Details of Corel/Microsoft deal revealed

A filing with the Securities and Exchange Commission (SEC) reveals some details of the Microsoft bailout of Corel, details that were suspiciously missing when the companies announced the deal last week. In addition to specifying the resolved legal problems between the two companies, which involves Microsoft's patented IntelliSense technology, the SEC filing explains how the two companies will bring .NET to the Linux platform. And interestingly, this revelation ties in nicely with Microsoft's apparently aborted attempt to port its own Office suite to Linux: With the failure of that strategy, the company has done the next best thing: Ensure that the number two Office suite, which is compatible with Microsoft's version, continues its Linux-based existence until the Linux .NET components are in place. Linux proponents are divided on the disclosure, which is seemingly good news for the continued existence of the OS, but bad because no one in the Linux community likes to see Microsoft inching into their territory.

In the 97-page SEC filing, Microsoft agrees not to sue Corel for violations of several of its patents on Office-related technologies. The patents include "Method and system for selecting and executing arithmetic functions and the like," dating back to 1994; "Method and system for customizing a user interface in a computer system," also from 1994; and "Text checking application programming interface, a 1995 patent covering Microsoft's IntelliSense technology, which connects the application with a backend spell checker and "text checking engine." In other words, Microsoft patented the way its spelling and grammar checkers work in Office applications, where you see squiggly red and green lines appear under words and sentences that might need to be changed. Corel WordPerfect, like numerous other modern Office applications, copied this lucrative feature from Microsoft Office. Microsoft hasn't issued Corel a license to use these technologies, but has instead supplied a legal covenant under which the company may continue doing so. The distinction between the two is a bit unclear, but appears that Corel may continue using these features while its multi-year agreement with Microsoft is in effect.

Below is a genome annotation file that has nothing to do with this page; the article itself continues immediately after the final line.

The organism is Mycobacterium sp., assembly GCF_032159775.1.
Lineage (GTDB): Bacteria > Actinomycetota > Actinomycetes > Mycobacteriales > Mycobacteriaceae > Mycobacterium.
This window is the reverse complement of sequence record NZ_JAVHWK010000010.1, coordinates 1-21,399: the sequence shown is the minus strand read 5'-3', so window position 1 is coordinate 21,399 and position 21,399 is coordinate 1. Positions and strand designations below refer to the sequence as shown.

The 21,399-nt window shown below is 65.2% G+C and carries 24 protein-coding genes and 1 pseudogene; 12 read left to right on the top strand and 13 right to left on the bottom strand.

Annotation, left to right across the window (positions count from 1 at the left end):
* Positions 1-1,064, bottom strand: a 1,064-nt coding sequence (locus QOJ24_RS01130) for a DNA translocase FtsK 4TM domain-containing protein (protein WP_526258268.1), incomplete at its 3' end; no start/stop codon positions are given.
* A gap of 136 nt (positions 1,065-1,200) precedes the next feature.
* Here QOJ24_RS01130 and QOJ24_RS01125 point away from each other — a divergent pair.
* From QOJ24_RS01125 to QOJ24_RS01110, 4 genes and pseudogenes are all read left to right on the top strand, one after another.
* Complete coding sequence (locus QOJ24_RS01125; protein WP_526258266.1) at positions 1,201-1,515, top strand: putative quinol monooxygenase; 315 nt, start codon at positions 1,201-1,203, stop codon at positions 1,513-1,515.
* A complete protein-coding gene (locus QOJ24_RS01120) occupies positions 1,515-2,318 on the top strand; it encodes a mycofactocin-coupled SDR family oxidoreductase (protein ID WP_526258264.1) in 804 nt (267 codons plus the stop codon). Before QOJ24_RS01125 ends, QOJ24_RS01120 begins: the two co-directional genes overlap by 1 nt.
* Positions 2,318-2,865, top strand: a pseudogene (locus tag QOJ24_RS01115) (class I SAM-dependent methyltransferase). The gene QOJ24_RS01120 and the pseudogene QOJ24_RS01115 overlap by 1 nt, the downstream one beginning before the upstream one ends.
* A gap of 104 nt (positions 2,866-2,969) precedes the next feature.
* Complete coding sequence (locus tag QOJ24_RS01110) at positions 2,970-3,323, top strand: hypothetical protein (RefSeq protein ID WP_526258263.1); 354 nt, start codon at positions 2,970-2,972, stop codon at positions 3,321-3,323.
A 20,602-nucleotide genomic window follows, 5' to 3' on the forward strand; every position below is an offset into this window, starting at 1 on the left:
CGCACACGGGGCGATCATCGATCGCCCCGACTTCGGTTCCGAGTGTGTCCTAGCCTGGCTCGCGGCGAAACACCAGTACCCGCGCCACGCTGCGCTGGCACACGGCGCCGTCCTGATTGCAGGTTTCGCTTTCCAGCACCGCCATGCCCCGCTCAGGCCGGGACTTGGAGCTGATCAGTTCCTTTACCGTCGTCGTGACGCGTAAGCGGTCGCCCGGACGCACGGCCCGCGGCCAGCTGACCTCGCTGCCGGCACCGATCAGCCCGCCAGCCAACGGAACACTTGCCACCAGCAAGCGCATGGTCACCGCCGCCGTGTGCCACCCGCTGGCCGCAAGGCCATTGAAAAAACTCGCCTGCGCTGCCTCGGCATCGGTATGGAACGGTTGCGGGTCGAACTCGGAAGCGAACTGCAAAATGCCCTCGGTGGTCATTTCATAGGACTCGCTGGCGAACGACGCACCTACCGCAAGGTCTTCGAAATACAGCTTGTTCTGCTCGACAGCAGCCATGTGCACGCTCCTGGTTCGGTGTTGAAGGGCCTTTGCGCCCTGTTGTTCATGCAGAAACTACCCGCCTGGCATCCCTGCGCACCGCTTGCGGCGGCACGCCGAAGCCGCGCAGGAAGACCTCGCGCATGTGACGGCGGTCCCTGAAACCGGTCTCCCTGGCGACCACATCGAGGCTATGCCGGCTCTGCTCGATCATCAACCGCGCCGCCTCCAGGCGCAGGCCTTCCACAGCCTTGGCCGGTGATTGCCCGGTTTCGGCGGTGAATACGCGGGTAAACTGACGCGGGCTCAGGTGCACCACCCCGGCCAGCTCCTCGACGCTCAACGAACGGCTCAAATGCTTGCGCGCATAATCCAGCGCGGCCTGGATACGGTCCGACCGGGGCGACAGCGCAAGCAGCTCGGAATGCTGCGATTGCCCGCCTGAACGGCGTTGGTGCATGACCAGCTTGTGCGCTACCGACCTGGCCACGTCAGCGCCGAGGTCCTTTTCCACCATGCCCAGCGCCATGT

The legal issues were, of course, an interesting unstated fact during the announcement about the deal, but there was far more speculation about the possibility that Corel, which has its own Linux distribution, would somehow work with Microsoft to port .NET to the Linux platform. In the SEC filing, this possibility is made very real: The two companies have entered into an agreement, to last three years, under which Microsoft may at any time require Corel to port some or all of the .NET technologies to Linux. If Microsoft decides that it does want Corel to port this technology to Linux, it will provide Corel with full access to the .NET source code, and Corel will assign at least 20 full-time programmers and 10 testers to the effort, which will be completed within one year. The two companies have numerous comments in the agreement about the quality of the people who will be involved and the work that will be completed. In essence, Microsoft will not have to pay for the porting effort and Microsoft will receive full ownership of the product when it is completed. For a company like Corel, which was nearing bankruptcy, this is essentially a deal with the devil, one in which it was clearly not bargaining from a position of leverage. Corel's agreement to port .NET to Linux is even described as a "work made for hire" agreement. This means that the bailout of Corel is all the money they will ever see for this effort: Corel will receive no royalties or future rights for its efforts on .NET.